The cumulative effect of these demand-pull factors will lead to U.S. production taking out previous record highs, this year. Obviously, what really drives the motivation for increased production is higher prices – especially as ESG and balance sheet/fiscal discipline has been the focus for the last year plus. NYMEX futures took some time to get motivated in 2021 but once they did, prices quickly ramped up. Starting 2021 in the mid $2.00s/MMBtu, natural gas prices remained range bound until summer when the range shifted to roughly between $3.00 – $4.00/MMBtu from May through mid-August. The $4.00/MMBtu top was then solidly breached, and prices quickly moved over $5.00/MMBtu. These prices and volatility levels haven’t been seen for years. Domestic weather, both forecast and actualized, clearly is a major factor impacting price movements, but the increased U.S. and global interconnectivity along with global weather, geo-politics, and prices, have added to the volatility – (blue line in graph below is natural gas prices, black line is the 50-day simple moving average, the columns are volume, and below that is the technical analysis MACD indicator).
Source : https://www.marketwatch.com/investing/future/ng00/charts
The easier, low-cost route to increase production is to exploit the drilled-but-uncompleted well inventory, or DUCs, that have grown over the preceding years. This is exactly what has occurred since the middle of 2020. Predictably, the Permian Basin has seen the largest DUCs inventory reduction dropping by nearly 2,200 wells.
Source: https://www.eia.gov/petroleum/drilling/, RBAC Visual Analytics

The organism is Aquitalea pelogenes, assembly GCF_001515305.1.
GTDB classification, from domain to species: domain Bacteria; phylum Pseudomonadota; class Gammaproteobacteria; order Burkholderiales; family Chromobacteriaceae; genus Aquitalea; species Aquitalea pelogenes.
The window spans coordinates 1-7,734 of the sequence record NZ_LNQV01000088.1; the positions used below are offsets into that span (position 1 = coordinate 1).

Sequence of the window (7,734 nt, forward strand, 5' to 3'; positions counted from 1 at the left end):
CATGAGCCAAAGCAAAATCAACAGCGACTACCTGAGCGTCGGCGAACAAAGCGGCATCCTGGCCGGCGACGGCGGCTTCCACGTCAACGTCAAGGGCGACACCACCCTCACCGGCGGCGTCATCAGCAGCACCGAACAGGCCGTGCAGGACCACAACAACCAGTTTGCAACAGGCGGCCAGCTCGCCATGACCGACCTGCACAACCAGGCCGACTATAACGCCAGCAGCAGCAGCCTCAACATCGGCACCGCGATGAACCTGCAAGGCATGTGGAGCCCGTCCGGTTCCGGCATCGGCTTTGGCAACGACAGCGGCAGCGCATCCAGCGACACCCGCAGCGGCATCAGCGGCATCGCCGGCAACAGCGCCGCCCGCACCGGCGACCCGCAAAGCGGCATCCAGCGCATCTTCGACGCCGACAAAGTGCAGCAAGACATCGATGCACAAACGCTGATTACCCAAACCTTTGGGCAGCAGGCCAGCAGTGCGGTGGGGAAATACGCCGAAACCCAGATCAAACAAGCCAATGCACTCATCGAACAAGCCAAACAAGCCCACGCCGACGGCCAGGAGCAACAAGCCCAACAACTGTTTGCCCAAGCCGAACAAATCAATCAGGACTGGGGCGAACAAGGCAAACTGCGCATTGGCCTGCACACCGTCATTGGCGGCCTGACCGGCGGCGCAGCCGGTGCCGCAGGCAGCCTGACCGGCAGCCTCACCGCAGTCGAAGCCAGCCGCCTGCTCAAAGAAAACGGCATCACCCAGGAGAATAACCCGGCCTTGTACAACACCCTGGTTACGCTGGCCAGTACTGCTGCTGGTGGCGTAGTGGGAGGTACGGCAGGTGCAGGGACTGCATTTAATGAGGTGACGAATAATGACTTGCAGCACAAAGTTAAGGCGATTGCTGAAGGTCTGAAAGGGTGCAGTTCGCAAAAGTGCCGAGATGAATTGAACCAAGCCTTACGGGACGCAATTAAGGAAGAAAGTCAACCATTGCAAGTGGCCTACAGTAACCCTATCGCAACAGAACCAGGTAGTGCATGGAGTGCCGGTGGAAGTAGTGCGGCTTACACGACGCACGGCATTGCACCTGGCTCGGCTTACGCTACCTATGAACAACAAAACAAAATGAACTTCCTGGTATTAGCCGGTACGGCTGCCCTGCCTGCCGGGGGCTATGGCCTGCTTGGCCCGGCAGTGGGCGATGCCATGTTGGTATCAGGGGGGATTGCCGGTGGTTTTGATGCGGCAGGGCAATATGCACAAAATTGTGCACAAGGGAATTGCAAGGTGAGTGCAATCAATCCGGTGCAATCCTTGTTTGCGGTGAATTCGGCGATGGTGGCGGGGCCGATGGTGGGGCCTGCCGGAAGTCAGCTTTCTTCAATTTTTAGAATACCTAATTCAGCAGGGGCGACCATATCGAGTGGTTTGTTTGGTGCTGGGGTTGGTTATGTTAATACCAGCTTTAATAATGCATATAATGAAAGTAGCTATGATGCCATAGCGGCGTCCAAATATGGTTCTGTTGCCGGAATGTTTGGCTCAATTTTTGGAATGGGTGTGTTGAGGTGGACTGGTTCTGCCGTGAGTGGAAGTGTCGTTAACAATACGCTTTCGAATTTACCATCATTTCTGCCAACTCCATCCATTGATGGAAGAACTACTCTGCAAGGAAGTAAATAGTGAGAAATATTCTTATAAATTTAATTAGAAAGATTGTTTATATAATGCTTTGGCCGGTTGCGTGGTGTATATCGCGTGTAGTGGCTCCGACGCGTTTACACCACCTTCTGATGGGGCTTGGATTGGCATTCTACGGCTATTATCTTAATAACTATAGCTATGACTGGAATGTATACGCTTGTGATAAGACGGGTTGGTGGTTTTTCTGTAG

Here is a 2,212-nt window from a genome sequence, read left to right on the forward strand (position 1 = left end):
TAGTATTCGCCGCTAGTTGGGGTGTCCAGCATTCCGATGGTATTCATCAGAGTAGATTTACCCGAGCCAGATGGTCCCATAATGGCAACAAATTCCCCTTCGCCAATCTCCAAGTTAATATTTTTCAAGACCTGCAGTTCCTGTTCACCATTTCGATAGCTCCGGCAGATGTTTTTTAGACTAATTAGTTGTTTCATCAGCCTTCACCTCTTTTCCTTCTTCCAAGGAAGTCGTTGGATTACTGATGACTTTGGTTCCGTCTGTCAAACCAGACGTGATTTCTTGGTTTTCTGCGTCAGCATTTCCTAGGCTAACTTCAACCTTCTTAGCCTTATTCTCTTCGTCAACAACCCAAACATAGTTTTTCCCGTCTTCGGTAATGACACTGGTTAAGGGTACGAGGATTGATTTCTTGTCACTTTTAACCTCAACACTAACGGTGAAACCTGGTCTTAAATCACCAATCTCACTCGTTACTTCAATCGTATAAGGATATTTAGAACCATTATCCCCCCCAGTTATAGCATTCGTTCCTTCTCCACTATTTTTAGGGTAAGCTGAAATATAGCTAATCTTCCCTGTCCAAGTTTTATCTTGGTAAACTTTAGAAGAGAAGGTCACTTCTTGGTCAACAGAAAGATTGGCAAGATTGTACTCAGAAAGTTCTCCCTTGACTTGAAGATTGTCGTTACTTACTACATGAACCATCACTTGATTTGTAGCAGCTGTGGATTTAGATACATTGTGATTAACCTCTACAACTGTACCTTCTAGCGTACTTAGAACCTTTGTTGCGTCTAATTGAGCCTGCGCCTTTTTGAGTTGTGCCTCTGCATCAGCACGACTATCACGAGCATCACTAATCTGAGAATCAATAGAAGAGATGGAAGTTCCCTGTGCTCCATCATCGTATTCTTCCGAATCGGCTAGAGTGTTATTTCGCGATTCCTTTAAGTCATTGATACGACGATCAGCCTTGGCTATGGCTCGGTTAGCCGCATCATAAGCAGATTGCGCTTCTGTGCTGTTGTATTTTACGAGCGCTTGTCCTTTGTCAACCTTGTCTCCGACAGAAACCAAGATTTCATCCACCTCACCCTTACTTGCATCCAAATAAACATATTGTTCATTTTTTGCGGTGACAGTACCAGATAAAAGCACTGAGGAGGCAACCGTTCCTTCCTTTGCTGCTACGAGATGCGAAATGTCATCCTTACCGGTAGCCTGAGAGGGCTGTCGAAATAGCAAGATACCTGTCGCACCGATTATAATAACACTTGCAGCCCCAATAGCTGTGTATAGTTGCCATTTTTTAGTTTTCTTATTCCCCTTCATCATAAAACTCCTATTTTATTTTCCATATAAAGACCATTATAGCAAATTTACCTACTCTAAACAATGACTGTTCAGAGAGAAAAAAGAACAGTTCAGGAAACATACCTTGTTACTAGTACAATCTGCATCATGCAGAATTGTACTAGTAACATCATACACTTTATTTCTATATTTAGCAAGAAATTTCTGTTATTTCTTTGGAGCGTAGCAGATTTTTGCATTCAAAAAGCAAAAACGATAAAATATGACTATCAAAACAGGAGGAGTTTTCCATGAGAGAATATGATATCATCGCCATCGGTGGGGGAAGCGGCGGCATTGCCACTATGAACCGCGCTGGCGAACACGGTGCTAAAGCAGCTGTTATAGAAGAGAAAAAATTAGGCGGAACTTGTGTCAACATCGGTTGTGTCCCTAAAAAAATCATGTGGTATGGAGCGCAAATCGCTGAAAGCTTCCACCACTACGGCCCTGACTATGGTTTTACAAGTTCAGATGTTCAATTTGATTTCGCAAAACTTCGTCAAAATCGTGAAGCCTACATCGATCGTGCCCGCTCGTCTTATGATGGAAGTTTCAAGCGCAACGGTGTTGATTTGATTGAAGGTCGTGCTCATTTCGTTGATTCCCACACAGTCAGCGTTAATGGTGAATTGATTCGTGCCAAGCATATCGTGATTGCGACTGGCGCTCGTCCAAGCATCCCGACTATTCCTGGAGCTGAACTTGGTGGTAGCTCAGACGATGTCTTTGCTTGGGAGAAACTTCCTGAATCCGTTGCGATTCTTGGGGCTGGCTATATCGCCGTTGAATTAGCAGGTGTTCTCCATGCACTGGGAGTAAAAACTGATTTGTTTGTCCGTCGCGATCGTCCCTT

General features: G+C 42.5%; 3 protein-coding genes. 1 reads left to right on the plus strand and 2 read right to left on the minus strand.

Simultaneously, though, as prices have jumped higher for both natural gas (over $4.00/MMBtu) and crude oil ($85/Bbl) and with the forward curve / calendar strips for both also maintaining healthy levels, rig deployment has increased significantly. Having bottomed out in mid-2020 at around 240 rigs, Baker Hughes now reports over 600 oil and gas rigs deployed. This is still well below the peaks seen back in 2012 and 2014. It remains to be seen how efficiency improvements will impact rig demand. On the flip side, cost dynamics have also changed with inflation impacting labor, equipment and other drilling and completion aspects.
Source: https://rigcount.bakerhughes.com/na-rig-count, RBAC Visual Analytics
RBAC’s 21Q4 base case release projects continued U.S. production growth through 2027 before flattening out through 2035 and then slowly declining thereafter. A greater reliance upon Canadian production occurs from 2030 onward especially as more Canadian LNG export capacity comes online. As noted, the production growth is more a result of demand-pull characteristics that have materialized over the last few years. It has been pretty amazing to see how rapidly market dynamics can change. It was only a few years before that North America production, and specifically U.S. shale production (we’ll include here the Permian basin even though it’s really a tight sands, predominately oil play), was setting records on the back of aggressive drilling and extraction of the robust resource base. This supply-push mentality quickly evaporated, but it only goes to show that old acquaintances should not be forgotten and what seems long since, can sometimes be just a few years ago. So, here’s wishing all a prosperous and healthy 2022 and Auld Lang Syne!